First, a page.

Why More Badly Behaved Passengers Aren’t Prosecuted By The Feds

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Gary Leff is one of the foremost experts in the field of miles, points, and frequent business travel - a topic he has covered since 2002. Co-founder of frequent flyer community InsideFlyer.com, emcee of the Freddie Awards, and named one of the "World's Top Travel Experts" by Conde' Nast Traveler (2010-Present) Gary has been a guest on most major news media, profiled in several top print publications, and published broadly on the topic of consumer loyalty. More About Gary »

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  1. “Why More Badly Behaved Passengers Aren’t Prosecuted By The Feds”

    Anyone who does not follow the law should be prosecuted. Period. I may like or not like certain laws, but I do not get to choose which ones to follow and which ones not to follow.
    If I have problem with any laws, its my duty as a citizen to express the concern to our representatives and change the laws, NOT choose my own decision to follow or not to follow.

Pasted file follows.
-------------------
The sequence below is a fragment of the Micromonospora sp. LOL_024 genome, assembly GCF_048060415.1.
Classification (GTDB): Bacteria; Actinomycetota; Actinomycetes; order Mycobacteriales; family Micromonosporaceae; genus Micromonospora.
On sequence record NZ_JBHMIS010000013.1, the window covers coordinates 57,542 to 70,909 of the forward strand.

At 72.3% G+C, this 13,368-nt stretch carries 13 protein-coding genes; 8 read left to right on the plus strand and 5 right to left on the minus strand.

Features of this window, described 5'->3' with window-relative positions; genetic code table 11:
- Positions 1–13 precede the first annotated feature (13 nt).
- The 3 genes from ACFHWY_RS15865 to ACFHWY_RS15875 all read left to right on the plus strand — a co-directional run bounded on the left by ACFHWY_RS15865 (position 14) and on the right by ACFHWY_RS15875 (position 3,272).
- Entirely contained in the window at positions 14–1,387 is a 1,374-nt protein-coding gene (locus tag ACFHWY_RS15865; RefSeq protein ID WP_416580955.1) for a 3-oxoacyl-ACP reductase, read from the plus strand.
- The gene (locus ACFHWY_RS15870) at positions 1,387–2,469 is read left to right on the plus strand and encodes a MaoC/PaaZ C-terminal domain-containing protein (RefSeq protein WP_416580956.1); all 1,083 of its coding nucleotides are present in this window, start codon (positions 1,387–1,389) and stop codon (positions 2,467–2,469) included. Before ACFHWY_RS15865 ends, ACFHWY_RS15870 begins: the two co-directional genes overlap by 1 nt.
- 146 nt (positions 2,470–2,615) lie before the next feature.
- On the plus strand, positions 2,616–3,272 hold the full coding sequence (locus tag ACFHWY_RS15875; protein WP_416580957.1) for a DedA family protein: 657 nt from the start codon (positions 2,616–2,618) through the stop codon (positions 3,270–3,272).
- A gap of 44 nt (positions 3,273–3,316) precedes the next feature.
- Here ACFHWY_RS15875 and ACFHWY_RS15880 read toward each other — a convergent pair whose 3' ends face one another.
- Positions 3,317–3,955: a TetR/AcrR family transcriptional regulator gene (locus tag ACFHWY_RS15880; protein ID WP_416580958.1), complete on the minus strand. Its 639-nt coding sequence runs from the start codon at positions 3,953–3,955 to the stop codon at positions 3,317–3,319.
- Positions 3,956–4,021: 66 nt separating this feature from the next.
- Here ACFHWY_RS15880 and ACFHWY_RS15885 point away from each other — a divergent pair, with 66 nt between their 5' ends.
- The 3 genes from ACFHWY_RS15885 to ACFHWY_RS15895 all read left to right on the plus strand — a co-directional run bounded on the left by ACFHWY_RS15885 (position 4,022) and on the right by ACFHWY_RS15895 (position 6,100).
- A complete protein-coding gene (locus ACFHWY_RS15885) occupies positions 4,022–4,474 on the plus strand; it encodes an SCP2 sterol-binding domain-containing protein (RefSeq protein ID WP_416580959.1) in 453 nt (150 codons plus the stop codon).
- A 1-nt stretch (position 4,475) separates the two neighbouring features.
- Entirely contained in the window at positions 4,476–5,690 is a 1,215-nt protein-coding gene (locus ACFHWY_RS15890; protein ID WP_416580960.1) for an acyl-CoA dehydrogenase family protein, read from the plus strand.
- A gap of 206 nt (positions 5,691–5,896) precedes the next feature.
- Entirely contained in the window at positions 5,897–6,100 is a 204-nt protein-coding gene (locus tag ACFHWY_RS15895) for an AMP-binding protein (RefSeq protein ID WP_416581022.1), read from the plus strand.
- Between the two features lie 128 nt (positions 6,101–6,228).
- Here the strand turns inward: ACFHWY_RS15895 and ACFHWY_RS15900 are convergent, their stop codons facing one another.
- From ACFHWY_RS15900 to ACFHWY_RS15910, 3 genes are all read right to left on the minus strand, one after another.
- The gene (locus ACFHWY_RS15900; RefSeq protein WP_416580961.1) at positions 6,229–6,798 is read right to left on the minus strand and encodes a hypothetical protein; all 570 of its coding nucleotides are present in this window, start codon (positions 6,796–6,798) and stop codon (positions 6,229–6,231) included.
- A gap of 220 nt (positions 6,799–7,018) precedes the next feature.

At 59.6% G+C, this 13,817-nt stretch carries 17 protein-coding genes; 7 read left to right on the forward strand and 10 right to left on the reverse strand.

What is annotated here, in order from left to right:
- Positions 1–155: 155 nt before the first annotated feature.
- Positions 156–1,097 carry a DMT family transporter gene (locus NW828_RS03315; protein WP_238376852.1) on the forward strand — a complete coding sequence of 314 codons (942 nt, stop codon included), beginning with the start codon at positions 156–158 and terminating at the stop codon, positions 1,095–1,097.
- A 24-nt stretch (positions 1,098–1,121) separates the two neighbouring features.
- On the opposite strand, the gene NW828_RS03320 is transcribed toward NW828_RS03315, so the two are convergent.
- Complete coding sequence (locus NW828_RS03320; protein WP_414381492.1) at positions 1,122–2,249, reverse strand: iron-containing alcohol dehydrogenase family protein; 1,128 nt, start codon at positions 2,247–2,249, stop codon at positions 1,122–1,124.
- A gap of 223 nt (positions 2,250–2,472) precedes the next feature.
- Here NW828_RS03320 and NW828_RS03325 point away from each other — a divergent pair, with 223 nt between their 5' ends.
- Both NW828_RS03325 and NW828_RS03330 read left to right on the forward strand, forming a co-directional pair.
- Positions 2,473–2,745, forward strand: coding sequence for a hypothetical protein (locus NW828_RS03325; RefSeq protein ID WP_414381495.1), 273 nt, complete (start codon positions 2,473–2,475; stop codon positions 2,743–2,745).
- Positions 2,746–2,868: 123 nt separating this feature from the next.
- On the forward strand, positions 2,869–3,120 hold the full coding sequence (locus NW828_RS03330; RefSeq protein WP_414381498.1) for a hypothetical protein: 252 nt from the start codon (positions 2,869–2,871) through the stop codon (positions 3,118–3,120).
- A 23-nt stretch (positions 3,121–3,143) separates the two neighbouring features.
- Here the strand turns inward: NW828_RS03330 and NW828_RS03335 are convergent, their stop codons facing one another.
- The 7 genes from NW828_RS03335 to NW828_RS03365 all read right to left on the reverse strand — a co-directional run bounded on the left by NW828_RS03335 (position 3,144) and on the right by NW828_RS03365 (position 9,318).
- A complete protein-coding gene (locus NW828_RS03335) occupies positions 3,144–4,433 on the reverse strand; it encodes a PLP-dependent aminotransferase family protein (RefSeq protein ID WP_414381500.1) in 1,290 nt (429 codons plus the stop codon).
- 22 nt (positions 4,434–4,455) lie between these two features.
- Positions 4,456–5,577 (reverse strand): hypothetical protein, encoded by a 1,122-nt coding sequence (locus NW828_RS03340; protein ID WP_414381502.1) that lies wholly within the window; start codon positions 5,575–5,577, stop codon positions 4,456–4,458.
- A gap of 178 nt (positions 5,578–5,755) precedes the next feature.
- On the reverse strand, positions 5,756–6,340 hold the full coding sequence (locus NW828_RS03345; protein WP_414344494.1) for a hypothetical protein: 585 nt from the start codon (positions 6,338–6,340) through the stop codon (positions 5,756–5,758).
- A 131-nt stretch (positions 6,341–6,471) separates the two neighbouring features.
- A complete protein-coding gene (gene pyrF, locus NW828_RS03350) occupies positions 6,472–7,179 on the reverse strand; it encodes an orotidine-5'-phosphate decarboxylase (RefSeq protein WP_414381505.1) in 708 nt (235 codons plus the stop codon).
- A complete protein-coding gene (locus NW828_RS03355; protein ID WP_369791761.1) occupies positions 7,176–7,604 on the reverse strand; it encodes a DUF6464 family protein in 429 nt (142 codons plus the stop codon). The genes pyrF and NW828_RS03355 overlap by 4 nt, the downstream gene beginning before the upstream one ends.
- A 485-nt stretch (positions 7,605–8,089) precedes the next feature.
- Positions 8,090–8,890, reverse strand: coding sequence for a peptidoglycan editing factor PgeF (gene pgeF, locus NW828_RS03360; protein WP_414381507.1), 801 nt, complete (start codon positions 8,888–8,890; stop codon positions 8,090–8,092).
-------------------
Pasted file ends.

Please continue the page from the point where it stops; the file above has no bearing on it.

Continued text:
Anyone who does not follow or encourages others NOT to follow the law should be prosecuted to the full extend of the law be it ordinary citizens or visitors or the congresspersons or even the President.

  2. The answer is that flight attendants are not police officers, despite the fact that the majority of them think they are. The feds and the states have never prosecuted these matters in the past because the vast overwhelming majority of them are not crimes. On top of that, the airlines and their staff start or exacerbate a large amount of these in incidents in the way they treat their paying customers. In the end it boils down to this….just because the press in this country have become a bunch of greed driven unethical vultures that will print/say anything to get a rise out of people to make more money (Looking at you here Gary)…..does not mean that the exaggerated fairy tales they write or some snowflake millennial films with their iphone is evidence of a crime.

  3. Yes, but laws were made to be broken.

    Most laws are broken because they are “selectively” enforced, and so, enforcement
    is not uniform. Most people have figured that out.

    What we need is like what they had in the 15, 16, and 17 centuries: deterence laws,
    i.e. make public examples out of folks who purposely or deliberately break or violate laws.
    Place them in stocks, and a few public whippings, ought to do the trick in order to rearrange
    law violators minds a bit and force compliance.

    Draconian, but effective, and on the good side: you only have to do this once!

  4. Did i hear Stocks? Public Whippings! Get the leather chaps out! chains? waxing people up? Nothing like good old S&M. This is going to be a hot party .

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